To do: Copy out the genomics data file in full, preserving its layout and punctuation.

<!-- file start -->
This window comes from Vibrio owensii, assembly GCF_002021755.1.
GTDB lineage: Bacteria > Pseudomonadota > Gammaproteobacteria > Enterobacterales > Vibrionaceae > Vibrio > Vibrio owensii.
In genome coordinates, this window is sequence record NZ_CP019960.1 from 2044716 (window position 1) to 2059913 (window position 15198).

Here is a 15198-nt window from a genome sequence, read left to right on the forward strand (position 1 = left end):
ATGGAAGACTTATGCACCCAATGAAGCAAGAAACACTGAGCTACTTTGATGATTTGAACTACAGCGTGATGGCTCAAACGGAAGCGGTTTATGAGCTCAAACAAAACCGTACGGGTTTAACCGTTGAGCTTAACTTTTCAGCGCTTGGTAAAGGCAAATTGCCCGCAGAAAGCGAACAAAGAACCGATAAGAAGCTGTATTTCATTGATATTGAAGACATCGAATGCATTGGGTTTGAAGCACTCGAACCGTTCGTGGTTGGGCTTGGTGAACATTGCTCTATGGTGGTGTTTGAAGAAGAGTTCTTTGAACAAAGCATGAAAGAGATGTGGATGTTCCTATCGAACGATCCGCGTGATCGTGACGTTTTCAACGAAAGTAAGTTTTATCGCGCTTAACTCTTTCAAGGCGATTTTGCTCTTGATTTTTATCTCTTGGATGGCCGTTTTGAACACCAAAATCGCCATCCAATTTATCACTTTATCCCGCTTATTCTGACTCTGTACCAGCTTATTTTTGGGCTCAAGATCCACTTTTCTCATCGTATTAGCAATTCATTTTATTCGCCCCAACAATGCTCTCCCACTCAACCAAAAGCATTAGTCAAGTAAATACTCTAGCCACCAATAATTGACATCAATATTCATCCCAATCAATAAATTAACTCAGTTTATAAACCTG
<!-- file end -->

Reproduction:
This window comes from Vibrio owensii, assembly GCF_002021755.1.
GTDB lineage: Bacteria > Pseudomonadota > Gammaproteobacteria > Enterobacterales > Vibrionaceae > Vibrio > Vibrio owensii.
In genome coordinates, this window is sequence record NZ_CP019960.1 from 2044716 (window position 1) to 2059913 (window position 15198).

Here is a 15198-nt window from a genome sequence, read left to right on the forward strand (position 1 = left end):
ATGGAAGACTTATGCACCCAATGAAGCAAGAAACACTGAGCTACTTTGATGATTTGAACTACAGCGTGATGGCTCAAACGGAAGCGGTTTATGAGCTCAAACAAAACCGTACGGGTTTAACCGTTGAGCTTAACTTTTCAGCGCTTGGTAAAGGCAAATTGCCCGCAGAAAGCGAACAAAGAACCGATAAGAAGCTGTATTTCATTGATATTGAAGACATCGAATGCATTGGGTTTGAAGCACTCGAACCGTTCGTGGTTGGGCTTGGTGAACATTGCTCTATGGTGGTGTTTGAAGAAGAGTTCTTTGAACAAAGCATGAAAGAGATGTGGATGTTCCTATCGAACGATCCGCGTGATCGTGACGTTTTCAACGAAAGTAAGTTTTATCGCGCTTAACTCTTTCAAGGCGATTTTGCTCTTGATTTTTATCTCTTGGATGGCCGTTTTGAACACCAAAATCGCCATCCAATTTATCACTTTATCCCGCTTATTCTGACTCTGTACCAGCTTATTTTTGGGCTCAAGATCCACTTTTCTCATCGTATTAGCAATTCATTTTATTCGCCCCAACAATGCTCTCCCACTCAACCAAAAGCATTAGTCAAGTAAATACTCTAGCCACCAATAATTGACATCAATATTCATCCCAATCAATAAATTAACTCAGTTTATAAACCTG